The 7,500-square-foot villa, which was completed in 2018 after a three-year renovation, now hovers over the buff-and-claret-hued city like an emissary from another time: an angular, unadorned glass, concrete and stone portent of modern life. Whereas the roof was once quaintly peaked, with large overhangs and orangy clay half-round tiles characteristic of country homes in the area, it is now a slab of slate gray, with a rooftop garden of grasses and ivy. Much of the facade has been recovered with a thick cladding of steel trowel-finished plaster, while two walls are made of roughly laid sandstone bricks. Expansive new five-to-nine-foot-high windows — glass walls, really — are trimmed with thin brass and black steel edges, defining them against the cloudless sky.
THE HOUSE’S CONTOURS and many of its details were inspired by various masters of mid-20th-century Italian design, specifically Carlo Scarpa and Osvaldo Borsani. Scarpa, who worked early on as a glassware designer at Venini, spent most of his career in Venice, a city, like Florence, that’s resistant to architectural change. He was famed for combining basic materials with precious ones, and for his renovations of ancient buildings, including Verona’s Museo di Castelvecchio, finished in 1974, in which elements of the original structure — notably the 14th-century walls — were preserved as accents to the modern surfaces. “We kept reminding ourselves through the process of this house that there is something particularly creative when you can’t just start from zero,” Porcelli says. Scarpa was influenced by Japan, and that country’s veneration of symmetry can be seen in his work; in the Gatti house, Dimore Studio cut a six-and-a-half-foot-wide round window in the back wall of the kitchen that echoes Scarpa’s interlocking circular opening for the Brion Cemetery he built in 1977 near Treviso.
Subtle tributes to Borsani also abound. A pioneer of 1960s machine-made furniture, he built a family home in 1945 in Varedo that remains a touchstone for Salci and Moran; it’s among the few intact examples of the kind of Rationalist design — a pared-down approach combining simple proportions with natural materials such as marble and brass — that was largely practiced during the Fascist era. In the Gatti house, a central staircase enclosed by a Mondrian-inflected mosaic of pink, green and amber glass sliding screens is a homage to the architect, who built a similarly imposing yet ethereal one at the core of Casa Borsani. Dimore Studio followed his lead as well in dividing the sweeping main floor into more intimate spaces by mixing elevations, as Borsani did in his family villa and other homes he designed: The dining room, on a half-landing, seems to be floating; the living area, decorated with a custom Dimore Milano sofa and fabric, is reached by descending three sculptural marble steps from the entryway.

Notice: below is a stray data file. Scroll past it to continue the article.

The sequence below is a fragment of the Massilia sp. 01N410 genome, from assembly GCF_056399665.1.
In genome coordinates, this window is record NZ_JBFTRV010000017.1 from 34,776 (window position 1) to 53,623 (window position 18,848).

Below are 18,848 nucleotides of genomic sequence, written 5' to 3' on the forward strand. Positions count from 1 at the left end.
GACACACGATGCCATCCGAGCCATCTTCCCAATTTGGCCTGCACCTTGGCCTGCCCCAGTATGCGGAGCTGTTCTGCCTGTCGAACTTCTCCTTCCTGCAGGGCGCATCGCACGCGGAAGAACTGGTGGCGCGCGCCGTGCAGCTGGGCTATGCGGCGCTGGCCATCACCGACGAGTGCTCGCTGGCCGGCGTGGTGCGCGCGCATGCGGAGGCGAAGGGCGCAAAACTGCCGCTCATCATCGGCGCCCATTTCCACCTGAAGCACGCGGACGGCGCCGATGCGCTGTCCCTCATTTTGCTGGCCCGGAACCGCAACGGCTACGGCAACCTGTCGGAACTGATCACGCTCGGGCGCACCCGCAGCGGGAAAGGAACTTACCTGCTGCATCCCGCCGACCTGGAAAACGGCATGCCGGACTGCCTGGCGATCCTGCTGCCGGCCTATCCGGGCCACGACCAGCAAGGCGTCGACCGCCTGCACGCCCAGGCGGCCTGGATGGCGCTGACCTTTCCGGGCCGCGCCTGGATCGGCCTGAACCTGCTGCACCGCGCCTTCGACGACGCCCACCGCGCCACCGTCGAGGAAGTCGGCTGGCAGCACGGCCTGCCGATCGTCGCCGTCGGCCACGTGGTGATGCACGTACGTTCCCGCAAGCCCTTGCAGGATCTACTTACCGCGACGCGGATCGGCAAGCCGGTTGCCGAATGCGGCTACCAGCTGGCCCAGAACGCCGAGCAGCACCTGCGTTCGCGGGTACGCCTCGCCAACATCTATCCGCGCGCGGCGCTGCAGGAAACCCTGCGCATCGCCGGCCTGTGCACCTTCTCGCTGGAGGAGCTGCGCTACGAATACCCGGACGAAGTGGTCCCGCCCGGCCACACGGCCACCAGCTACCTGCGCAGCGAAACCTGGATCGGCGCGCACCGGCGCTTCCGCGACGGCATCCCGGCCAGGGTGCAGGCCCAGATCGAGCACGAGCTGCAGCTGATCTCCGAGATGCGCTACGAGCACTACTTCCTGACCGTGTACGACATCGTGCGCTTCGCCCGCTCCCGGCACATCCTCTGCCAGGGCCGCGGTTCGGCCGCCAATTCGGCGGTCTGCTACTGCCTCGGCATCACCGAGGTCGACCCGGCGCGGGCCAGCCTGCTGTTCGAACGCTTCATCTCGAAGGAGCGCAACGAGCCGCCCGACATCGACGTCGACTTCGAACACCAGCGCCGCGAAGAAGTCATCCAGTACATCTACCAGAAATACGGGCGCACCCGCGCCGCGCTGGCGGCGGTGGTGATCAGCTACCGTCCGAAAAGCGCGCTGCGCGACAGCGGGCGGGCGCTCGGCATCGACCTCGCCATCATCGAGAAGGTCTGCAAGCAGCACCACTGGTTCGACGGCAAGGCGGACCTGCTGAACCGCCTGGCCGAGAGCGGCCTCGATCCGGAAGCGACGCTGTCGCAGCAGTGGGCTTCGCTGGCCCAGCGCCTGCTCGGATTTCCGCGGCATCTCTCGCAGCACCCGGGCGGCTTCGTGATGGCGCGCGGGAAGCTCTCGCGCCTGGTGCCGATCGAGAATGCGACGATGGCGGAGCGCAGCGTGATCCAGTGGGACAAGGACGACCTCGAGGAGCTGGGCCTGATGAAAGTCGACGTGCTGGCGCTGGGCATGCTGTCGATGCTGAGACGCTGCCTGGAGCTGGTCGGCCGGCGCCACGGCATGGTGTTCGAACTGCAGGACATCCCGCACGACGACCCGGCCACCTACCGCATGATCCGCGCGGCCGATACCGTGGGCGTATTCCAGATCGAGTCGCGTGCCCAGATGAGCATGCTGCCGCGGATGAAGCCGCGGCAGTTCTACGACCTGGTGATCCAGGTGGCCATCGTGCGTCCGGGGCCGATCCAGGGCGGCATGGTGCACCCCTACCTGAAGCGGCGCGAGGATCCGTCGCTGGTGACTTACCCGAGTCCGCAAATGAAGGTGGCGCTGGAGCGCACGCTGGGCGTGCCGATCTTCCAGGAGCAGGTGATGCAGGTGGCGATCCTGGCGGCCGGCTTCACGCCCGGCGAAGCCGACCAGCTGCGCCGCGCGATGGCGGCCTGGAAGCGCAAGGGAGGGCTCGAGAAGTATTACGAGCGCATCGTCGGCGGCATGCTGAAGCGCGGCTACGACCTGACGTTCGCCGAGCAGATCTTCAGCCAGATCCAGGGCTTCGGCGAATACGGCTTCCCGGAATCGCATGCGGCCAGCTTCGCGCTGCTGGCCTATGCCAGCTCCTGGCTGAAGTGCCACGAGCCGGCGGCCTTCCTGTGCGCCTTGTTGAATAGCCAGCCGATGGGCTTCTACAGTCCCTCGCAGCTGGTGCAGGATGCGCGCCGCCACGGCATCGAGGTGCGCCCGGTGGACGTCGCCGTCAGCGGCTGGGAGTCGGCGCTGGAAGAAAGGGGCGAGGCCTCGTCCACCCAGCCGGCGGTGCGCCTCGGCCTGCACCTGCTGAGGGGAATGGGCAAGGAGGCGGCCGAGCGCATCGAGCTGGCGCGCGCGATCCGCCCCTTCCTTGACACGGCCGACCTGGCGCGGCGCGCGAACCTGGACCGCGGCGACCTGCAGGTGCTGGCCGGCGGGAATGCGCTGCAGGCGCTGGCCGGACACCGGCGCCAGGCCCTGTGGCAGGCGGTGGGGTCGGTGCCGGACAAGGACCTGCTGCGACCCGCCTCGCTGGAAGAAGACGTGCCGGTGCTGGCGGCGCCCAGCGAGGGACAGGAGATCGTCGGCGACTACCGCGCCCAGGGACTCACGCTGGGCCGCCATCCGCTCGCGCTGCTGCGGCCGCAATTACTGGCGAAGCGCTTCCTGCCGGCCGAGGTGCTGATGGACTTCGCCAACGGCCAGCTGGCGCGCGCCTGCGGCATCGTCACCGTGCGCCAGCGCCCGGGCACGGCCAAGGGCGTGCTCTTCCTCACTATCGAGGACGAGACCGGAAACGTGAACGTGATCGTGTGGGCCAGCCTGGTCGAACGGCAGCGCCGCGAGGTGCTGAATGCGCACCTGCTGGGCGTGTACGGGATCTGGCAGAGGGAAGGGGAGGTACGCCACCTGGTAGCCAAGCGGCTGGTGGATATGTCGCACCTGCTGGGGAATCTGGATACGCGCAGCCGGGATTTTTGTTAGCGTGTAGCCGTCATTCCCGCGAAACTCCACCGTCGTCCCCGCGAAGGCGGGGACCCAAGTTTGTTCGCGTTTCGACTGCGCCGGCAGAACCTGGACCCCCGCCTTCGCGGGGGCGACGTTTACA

After turning the building into a Modernist bulwark, more conventional firms might have chosen to outfit it in minimalist style, with airy pale walls and sparse furnishings. But the designers and their clients instead chose a dramatic alchemy of 1970s-era Italian brio overlaid with the operatic romanticism of Shanghai between the wars. In a house flooded by Mediterranean daylight, the colors and patterns are unusually dense and opulent, in shades of sapphire, burgundy and emerald. The walls in the living area are a bottomless lagoon hue, impossible to achieve merely with paint — they are covered with deep greenish-blue silk wallpaper by Fromental. A warm gold Lucio Fontana “slash” painting from 1962 picks up the brass embellishments throughout the rooms and mirrors the gold veining in the thick ribbon of Breccia di Versailles marble that extends partly up the wall from the resin floor in the living room. Upstairs, a dressing room is lined with closets upholstered in hand-painted embroidered silk featuring a motif of Chinese red maples.
But the space that best embodies the house’s combination of Far East meets Italian Deco fantasy — anchored, in an unexpected way, within the historical context of Florence itself — is the small, 10-by-16-foot dining room where the family eats when they don’t have guests. There, the walls surrounding the table are covered in hand-painted paper, thick with green and yellow palm fronds, and an ovoid Dimore Milano lamp with an explosion of flowers from an archival print hangs above a Gio Ponti table and a custom navy velvet banquette. The atmosphere is hushed and snug, but through giant windows at one end of the room lies the jumbled expanse of the pale city, silhouetted against the hills, unchanged.